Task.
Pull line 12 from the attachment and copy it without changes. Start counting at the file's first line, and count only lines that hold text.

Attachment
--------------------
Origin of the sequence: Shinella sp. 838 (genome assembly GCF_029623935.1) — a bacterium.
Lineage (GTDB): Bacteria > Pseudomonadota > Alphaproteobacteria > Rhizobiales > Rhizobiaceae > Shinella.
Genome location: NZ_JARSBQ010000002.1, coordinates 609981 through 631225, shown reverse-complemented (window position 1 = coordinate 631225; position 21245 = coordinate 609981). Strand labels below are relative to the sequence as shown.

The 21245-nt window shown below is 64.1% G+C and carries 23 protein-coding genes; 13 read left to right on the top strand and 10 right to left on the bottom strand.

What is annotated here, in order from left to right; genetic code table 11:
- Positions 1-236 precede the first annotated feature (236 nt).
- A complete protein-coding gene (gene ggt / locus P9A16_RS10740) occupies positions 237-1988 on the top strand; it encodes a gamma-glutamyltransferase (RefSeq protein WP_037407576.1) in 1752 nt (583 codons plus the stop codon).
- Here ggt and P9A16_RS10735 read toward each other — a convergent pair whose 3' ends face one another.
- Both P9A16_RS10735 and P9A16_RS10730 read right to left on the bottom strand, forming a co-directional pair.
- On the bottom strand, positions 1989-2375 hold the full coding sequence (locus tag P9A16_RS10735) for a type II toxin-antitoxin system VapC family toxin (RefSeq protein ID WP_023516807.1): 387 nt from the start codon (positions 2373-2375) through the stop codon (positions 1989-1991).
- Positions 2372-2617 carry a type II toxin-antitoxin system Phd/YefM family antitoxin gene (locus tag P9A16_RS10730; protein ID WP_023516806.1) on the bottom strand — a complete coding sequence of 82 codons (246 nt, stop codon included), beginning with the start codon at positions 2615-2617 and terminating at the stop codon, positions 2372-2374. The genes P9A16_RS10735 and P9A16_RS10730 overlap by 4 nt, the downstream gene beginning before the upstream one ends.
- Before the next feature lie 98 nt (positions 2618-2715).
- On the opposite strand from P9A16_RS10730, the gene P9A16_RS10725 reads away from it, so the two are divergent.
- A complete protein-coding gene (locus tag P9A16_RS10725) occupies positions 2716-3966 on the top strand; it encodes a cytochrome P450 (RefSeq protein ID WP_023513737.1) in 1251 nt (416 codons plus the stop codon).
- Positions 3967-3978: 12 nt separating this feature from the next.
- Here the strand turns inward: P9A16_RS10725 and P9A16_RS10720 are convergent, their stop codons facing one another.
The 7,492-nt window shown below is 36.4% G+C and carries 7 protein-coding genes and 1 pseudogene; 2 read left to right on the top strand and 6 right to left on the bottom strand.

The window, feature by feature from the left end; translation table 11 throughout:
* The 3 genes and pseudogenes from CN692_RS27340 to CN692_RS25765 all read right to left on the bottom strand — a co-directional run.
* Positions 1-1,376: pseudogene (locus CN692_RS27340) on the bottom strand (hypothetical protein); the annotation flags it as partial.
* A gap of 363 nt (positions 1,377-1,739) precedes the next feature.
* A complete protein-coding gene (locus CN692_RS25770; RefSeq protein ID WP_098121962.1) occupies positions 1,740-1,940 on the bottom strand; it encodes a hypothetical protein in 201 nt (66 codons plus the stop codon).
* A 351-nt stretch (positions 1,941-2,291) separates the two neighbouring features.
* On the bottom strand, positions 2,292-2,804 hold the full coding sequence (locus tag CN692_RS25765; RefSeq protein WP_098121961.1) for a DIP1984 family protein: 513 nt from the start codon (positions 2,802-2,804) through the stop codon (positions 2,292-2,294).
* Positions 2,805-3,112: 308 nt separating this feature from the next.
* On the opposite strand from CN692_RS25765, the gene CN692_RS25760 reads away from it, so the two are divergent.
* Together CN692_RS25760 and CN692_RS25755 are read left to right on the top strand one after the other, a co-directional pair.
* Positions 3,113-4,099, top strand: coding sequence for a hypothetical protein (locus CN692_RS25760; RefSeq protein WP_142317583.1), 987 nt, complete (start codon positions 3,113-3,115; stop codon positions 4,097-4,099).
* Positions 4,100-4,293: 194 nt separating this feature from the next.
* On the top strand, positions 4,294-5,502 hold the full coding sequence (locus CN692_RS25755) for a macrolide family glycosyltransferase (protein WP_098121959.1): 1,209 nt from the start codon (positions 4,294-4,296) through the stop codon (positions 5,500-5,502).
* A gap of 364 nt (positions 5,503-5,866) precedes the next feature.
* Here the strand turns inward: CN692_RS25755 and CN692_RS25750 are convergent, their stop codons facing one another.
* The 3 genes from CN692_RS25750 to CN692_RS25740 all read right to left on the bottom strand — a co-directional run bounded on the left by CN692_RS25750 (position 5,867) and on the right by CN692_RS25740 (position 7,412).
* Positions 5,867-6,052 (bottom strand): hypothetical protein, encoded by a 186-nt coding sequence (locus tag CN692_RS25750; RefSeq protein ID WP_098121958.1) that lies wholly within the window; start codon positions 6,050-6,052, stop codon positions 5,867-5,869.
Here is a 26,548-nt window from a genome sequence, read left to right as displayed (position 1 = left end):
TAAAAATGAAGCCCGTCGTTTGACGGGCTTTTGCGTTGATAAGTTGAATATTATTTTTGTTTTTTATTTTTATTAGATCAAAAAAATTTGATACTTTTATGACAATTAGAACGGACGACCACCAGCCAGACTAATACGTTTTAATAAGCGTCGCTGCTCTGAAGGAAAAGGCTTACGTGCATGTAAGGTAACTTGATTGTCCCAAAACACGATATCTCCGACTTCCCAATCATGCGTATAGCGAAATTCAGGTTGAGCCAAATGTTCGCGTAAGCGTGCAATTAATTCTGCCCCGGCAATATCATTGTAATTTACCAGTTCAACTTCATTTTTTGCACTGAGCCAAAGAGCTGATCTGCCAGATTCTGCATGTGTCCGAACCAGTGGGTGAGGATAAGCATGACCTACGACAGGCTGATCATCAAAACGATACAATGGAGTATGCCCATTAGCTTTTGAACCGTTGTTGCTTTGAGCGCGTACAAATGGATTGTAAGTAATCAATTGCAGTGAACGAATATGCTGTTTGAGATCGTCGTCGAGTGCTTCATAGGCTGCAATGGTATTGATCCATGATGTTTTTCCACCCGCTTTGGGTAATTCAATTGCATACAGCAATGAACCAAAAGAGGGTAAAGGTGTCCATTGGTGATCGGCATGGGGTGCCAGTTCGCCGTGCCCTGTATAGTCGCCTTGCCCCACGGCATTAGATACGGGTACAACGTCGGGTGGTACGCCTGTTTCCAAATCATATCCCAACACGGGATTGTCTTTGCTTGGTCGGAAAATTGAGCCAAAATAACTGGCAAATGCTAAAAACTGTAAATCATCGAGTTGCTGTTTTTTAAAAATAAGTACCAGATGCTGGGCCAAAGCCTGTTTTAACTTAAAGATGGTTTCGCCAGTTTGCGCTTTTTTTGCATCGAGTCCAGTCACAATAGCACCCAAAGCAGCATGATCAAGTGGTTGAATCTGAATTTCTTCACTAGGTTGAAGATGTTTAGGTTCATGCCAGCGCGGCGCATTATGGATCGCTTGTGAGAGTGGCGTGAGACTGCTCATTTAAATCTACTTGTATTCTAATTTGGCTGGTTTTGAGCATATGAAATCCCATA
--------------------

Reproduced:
- Before the next feature lie 98 nt (positions 2618-2715).